Access to “soft” research components (or consumable materials and information resources) – Creativity should translate ideas into reality but this is not possible when there are inadequate or no real materials such as reagents and consumables to work with. On the other hand, quick availability of materials and information for proof-of-concept exploration of innovative ideas enables speedy generation of data that can build up momentum and enthusiasm which are jumping boards toward creativity and innovation.

Promoting self-learning through hands-on studies – The information bonanza enabled by the digital age has now made self-learning possible using online scientific journals, lab protocols or monographs. Navigating through technical challenges under this condition ramps up creativity and encourages homegrown technology. Preferably, a mentor should be available to guide the researcher along this learning pathway.

An autonomous space in project management – Institutions should provide researchers with autonomy in technical and administrative matters that directly impact the quality of research output. When a researcher is free as a bird, he/she tends to be more creative. With freedom, you tend to push your own technological boundaries that can open doors to discoveries.

A streamlined procurement process in government-funded projects. Our current procurement process for government-funded R&D projects has been a terrible damper for any enthusiastic researcher. Much efforts should be expended toward overhauling the current time-consuming procurement system that prevents timely response to public health emergencies. Importantly, legal hurdles in direct procurement of materials available only from abroad should be brought to the attention of science policy makers and legislators.

A contingency fund for exploring serendipitous R&D outcomes – Breakthroughs can happen unexpectedly and are best verified immediately to sustain momentum and to maximize available time especially among post-graduate students in their last year of studies. Hence, budgetary flexibility may come across as a crucial boost to creativity. This is quite difficult if not impossible under the current government funding system.

Adopting a private enterprise mentality by government institutions – Except for orphan drug development and similar cases where public health and well-being supersede profitability objectives, government institutions must also have the intuition of venture capitalists and marketing entities when conceptualizing novel products or processes.

An affirmative personnel management policy – The longer a person works on a research topic, the greater his chances for generating ground-breaking studies. Long job tenures are usually tied to a healthy work setting, but less so in a toxic environment. We cannot expect creativity to flourish among researchers who are demoralized due to long–standing work-related issues such as work-life imbalance, inequitable policies, lack of training, etc. On the other hand, a highly competitive compensation package, tokens of appreciation or perks conferred according to actual merits can boost confidence, rapport with peers and superiors, self-esteem, length of tenure, and with it, creativity.

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The Government

It is hard to overestimate the critical role of the government as the first mover in technology development. With the generally very low level of interest in technology investment and entrepreneurial science literacy among Filipino investors and businesses, the government by default assumes the role of first mover in encouraging investments in technology products by interconnecting various stakeholders (investors, manufacturers, or policymakers on one hand and individual researchers or research groups/institutions on the other hand) into a stable and productive partnership. Absent these cross-industry collaborations, all innovative breakthroughs in science, no matter how brilliant, would amount to naught as they could not be brought to their ultimate endpoints such as incorporation into institutional policies and practices, adoption by the general public, or development into commercial products and processes beneficial to humanity.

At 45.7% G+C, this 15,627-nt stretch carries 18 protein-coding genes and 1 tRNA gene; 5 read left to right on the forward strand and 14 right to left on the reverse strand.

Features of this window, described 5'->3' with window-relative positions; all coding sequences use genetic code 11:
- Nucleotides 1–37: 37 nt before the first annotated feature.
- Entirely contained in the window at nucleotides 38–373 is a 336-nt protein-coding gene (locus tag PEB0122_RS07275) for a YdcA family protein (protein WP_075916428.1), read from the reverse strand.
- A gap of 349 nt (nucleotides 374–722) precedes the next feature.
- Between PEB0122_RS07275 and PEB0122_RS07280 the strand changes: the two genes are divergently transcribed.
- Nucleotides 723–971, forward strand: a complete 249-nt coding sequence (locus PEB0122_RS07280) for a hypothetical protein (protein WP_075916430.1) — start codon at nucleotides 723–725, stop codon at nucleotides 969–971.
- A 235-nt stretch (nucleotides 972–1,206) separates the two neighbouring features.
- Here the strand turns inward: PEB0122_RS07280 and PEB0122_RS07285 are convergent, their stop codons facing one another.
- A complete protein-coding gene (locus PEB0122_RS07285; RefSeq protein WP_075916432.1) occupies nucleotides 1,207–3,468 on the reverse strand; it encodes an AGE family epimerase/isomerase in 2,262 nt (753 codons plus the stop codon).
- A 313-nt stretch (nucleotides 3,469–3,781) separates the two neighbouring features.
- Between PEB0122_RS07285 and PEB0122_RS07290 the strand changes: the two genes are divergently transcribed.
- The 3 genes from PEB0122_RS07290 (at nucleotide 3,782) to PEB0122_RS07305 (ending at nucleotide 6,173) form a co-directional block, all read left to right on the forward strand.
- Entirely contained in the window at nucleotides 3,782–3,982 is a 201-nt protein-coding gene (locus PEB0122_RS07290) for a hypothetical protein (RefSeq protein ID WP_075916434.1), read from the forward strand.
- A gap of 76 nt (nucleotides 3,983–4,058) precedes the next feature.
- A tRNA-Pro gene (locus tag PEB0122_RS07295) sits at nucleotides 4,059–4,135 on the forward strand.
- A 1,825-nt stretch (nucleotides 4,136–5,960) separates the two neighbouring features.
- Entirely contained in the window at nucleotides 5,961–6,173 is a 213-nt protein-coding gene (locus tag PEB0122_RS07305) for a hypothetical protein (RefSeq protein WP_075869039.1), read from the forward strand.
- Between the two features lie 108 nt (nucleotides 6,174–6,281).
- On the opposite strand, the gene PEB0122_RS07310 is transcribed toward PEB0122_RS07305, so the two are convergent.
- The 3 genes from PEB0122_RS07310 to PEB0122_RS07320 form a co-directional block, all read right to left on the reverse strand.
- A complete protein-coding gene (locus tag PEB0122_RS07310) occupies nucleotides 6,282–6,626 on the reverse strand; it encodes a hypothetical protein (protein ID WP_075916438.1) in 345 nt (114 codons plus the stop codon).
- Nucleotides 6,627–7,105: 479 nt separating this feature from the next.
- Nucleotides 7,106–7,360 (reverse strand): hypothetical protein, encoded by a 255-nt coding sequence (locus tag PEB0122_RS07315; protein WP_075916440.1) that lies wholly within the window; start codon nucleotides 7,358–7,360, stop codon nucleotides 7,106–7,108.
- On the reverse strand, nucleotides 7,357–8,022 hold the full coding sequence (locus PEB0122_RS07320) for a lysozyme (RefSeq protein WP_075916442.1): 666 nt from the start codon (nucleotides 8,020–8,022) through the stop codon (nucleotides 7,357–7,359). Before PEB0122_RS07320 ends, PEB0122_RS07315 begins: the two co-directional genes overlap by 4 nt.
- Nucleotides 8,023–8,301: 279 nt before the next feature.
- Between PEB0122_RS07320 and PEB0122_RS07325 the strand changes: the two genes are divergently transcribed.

The past several decades has seen an obsolescent science policy by the national government that allocates an infinitesimal annual R&D budget that is out of sync with the rapid pace of technological advancements elsewhere in the world and the needs of our economy. It is a fact that the Philippines ranks as one of the lowest R&D spenders in the world. Without urgent fiscal and institutional reforms by the Government moving forward, most of the critical innovation drivers as outlined above to stimulate creativity in science and technology will not be realizable.

Nevertheless, allocating enough research funds does not automatically equate with generating creative research. Rather, it is the confluence of the foregoing sets of factors that, to my mind, together create a milieu conducive to creative thinking and innovations. Because we live in an imperfect world, all the critical determinants of creativity may not be present all the time. But one can reasonably expect that when more of those factors are thrown in and sustained over time, the more favorable the environment becomes for innovative science.

Evolution of the creative mind

Creativity does not develop in a vacuum. It calls for a researcher in a real-world setting being enabled to evolve creativity skills by a host of external factors. But fostering creativity is not a one-off business where one can set up the enabling conditions and then wait until something good happens. Given that creativity is a time-bound concept, a researcher’s mind must be carefully nurtured over time. Uneven funding and logistical support, patchy career development programs, and workplace policy issues are examples of undesirable disruptors to creativity. The temporal journey to scientific breakthroughs may take years if not abbreviated by serendipities. The endpoint of this evolutionary journey is when a researcher finally applies his finely-honed intellectual and technological toolsets to unlock a portal to discovery. –

Dr. Faustino Icatlo Jr. is a former Senior Research Scientist in a Japanese biotech company. He is currently working on COVID-19 diagnostics for human use at the Research Institute for Tropical Medicine, and on an African Swine Fever antibody project at De La Salle University. The author can be reached at: